Students given blinkers to stop cheating

Updated 18 August 2013
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Students given blinkers to stop cheating

BANGKOK: A Thai university has taken drastic steps to stop would-be cheats by introducing makeshift ‘blinkers’ for its examinees, thwarting students tempted by a furtive glance at their peers’ exam papers.
The bizarre headgear — consisting of two A4 sheets of plain white writing paper attached by paperclips to a headband — was worn by nearly 100 students on Wednesday during a textile exam.
It was the brainchild of a professor at one of Bangkok’s most famous universities who was concerned that his small exam room would encourage plagiarism.
But a photograph posted on Facebook of the students sporting the blinkers — which they made and customized themselves — during the exam at Kasetsart University, had by Friday stirred ridicule from the Thai press and social media.
The controversy prompted the university to scrap the blinkers while the teacher behind the scheme toured television studios to explain the unusual measure.
“It was for fun, relaxation and humor for the students... I want them to feel relaxed in their exams,” Nattadon Rungruangkitkrai told AFP over the telephone.
The 40-year-old professor said the idea came about during discussions with students last week about how to prevent cheating.
“It is a trial idea agreed between me and the students — they liked it. They said the blinkers could release stress during the exam and help them concentrate,” he added.
An education expert said the incident suggested cheating was rife in the Thai education system and among wider society.
“It’s in their nature to help their friends by allowing other people to copy,” Somphong Chitradub, an education expert at Bangkok’s Chulalongkorn University told AFP.
“But they have to respect themselves — competing by copying is nothing to be proud of.”


Woman punches bear, gets help from dog to survive attack

Updated 15 December 2018
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Woman punches bear, gets help from dog to survive attack

  • The attack occurred in a rural area outside Muncy, Pennsylvania, roughly 165 miles (265 kilometers) northwest of Philadelphia
  • The attack began when she went outside with her dog around 6 p.m.

PENNSYLVANIA: A woman survived a mauling by a bear by repeatedly punching the animal and crawling into a bush as her Chihuahua-mix distracted the attacker.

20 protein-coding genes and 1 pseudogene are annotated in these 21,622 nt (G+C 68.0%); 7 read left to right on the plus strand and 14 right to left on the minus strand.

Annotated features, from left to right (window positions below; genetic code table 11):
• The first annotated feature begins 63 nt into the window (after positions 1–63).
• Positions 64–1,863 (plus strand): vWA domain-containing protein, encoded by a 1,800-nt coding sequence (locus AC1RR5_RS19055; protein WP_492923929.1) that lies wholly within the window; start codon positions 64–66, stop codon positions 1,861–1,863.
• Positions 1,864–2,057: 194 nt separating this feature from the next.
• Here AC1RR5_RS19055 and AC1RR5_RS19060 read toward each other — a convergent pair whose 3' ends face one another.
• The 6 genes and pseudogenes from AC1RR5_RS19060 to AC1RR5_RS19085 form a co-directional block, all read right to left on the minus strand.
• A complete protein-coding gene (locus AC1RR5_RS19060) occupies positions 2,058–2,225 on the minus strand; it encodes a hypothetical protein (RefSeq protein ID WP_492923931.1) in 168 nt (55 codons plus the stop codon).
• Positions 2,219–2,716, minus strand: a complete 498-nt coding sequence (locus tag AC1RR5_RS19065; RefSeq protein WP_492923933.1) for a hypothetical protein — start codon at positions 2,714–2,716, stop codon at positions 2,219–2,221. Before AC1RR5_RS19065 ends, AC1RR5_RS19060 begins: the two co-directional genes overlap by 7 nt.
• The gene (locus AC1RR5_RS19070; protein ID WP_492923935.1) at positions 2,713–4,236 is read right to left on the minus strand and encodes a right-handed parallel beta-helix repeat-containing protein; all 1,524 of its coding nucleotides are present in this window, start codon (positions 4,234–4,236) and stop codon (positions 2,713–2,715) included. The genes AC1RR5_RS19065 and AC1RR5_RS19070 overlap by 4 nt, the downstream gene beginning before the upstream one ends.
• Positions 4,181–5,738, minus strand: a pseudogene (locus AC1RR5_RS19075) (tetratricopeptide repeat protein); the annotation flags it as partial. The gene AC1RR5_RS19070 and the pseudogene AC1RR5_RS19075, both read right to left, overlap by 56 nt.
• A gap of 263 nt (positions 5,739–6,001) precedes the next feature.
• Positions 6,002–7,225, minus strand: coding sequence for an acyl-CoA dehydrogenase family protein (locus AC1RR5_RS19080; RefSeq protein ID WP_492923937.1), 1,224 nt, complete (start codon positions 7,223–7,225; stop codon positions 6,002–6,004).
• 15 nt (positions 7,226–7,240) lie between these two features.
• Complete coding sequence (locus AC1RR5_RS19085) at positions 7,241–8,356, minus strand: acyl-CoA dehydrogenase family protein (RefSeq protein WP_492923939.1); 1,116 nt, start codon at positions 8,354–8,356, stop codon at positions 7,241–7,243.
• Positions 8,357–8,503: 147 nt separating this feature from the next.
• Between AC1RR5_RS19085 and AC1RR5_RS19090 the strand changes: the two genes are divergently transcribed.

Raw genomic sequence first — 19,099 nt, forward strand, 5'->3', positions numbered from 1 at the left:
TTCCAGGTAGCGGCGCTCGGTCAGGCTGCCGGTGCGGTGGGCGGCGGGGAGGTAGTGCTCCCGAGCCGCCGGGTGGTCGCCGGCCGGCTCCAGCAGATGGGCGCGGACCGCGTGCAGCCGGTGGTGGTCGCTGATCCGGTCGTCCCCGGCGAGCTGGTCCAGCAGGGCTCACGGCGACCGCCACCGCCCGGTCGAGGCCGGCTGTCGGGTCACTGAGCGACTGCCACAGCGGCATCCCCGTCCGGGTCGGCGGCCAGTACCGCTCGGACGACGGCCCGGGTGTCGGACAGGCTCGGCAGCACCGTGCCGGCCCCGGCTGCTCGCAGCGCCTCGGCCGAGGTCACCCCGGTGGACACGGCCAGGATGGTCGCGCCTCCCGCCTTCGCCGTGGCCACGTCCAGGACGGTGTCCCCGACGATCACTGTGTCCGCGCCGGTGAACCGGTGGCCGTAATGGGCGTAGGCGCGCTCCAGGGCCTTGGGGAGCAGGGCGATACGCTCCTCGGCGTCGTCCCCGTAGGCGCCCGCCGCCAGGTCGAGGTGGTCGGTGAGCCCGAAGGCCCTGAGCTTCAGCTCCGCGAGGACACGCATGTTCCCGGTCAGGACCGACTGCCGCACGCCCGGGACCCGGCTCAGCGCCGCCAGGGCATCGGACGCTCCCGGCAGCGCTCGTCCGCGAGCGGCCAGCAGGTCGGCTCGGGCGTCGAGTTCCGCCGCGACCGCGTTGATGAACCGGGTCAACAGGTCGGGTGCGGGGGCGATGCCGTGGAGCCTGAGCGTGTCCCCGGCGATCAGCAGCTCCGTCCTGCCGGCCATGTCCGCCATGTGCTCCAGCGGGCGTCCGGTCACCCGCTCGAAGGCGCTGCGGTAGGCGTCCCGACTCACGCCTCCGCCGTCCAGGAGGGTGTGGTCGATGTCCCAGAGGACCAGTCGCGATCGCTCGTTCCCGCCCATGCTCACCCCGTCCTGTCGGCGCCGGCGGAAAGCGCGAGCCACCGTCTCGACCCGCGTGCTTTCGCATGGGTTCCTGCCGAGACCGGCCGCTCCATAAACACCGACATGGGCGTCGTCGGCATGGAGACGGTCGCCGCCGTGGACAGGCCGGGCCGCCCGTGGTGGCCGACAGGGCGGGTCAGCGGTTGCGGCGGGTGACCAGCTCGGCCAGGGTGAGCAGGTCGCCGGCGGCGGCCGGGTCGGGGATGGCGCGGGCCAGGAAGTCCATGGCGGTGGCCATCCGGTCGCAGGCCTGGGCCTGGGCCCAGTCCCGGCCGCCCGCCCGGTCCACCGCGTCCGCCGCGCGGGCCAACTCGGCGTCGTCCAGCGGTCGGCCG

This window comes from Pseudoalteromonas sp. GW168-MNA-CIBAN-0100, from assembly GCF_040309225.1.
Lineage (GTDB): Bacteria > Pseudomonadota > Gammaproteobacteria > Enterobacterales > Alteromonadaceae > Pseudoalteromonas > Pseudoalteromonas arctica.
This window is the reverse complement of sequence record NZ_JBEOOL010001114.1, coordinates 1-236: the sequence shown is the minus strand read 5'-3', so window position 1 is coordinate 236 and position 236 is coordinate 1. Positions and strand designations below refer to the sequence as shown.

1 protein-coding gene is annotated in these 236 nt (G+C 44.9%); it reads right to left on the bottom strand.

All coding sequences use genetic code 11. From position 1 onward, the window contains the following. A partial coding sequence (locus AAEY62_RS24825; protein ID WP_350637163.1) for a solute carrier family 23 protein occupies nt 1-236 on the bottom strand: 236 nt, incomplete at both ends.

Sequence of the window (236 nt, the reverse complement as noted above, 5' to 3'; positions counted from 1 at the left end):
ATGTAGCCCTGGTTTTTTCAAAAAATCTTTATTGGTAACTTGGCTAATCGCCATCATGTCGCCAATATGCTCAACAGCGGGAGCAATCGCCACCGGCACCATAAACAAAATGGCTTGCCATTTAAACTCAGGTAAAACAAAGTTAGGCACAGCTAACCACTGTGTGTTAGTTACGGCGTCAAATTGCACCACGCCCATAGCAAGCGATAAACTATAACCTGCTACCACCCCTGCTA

Melinda LeBarron has broken bones, cuts and bruises and multiple bites after the attack outside her home in rural Pennsylvania on Wednesday evening, her son said. She remained hospitalized in critical condition Friday.
Her dog — fittingly named Bear — was also bitten several times and has a broken sternum and separated ribs.
“I’ll just put it this way — she’s very, very lucky to be alive,” said her son, Trent LeBarron, who described her as a tough person. “She was punching the bear and everything. Her right hand’s all swollen up from punching the bear.”
The attack began when she went outside with her dog around 6 p.m. When Bear the dog barked, Melinda LeBarron, a 51-year-old food prepper at a steakhouse restaurant, looked around to see what had startled the canine.
“The next thing she knew, she was on the ground getting slammed around,” said her son.
The black bear dragged Melinda about 80 yards (70 meters) through her yard, across a road, and into a thicket, while the dog tried to intervene, biting the black bear several times. Some of her clothes were ripped off in the process.
The attack left a trail of blood that relatives later followed.
“As she said in her own words, the bear wouldn’t show her no mercy at all,” Trent LeBarron said. “It wouldn’t stop.”
Eventually Melinda LeBarron went limp, and the bear took an interest in the dog, giving her a chance to climb into a small bush. She then threw a stick to distract the bear and finally made her way home to call a relative for help.
Bear the dog somehow got back into the home and was found whimpering beneath a bed.
“She’s stable now,” Trent LeBarron said. “She’s doing good, she’s actually doing very good. She has a long ways to go and a lot of lot of surgeries coming up.”
Before Melinda LeBarron was able to speak, she wrote on a pad to ask how her dog was doing.
“We asked her if Bear saved her life,” Trent LeBarron said. She nodded her head yes “so fast it was unreal.”
The attack occurred in a rural area outside Muncy, Pennsylvania, roughly 165 miles (265 kilometers) northwest of Philadelphia.
Wildlife officials told WNEP-TV they are trying to track the bear. Game Commission spokesman Travis Lau said his agency believes it is a sow with cubs and the attack occurred after the dog ran toward the bears.
Mike Levan, Melinda LeBarron’s neighbor and landlord, whose wife called 911, said a bear sow and four cubs were seen in the neighborhood all summer.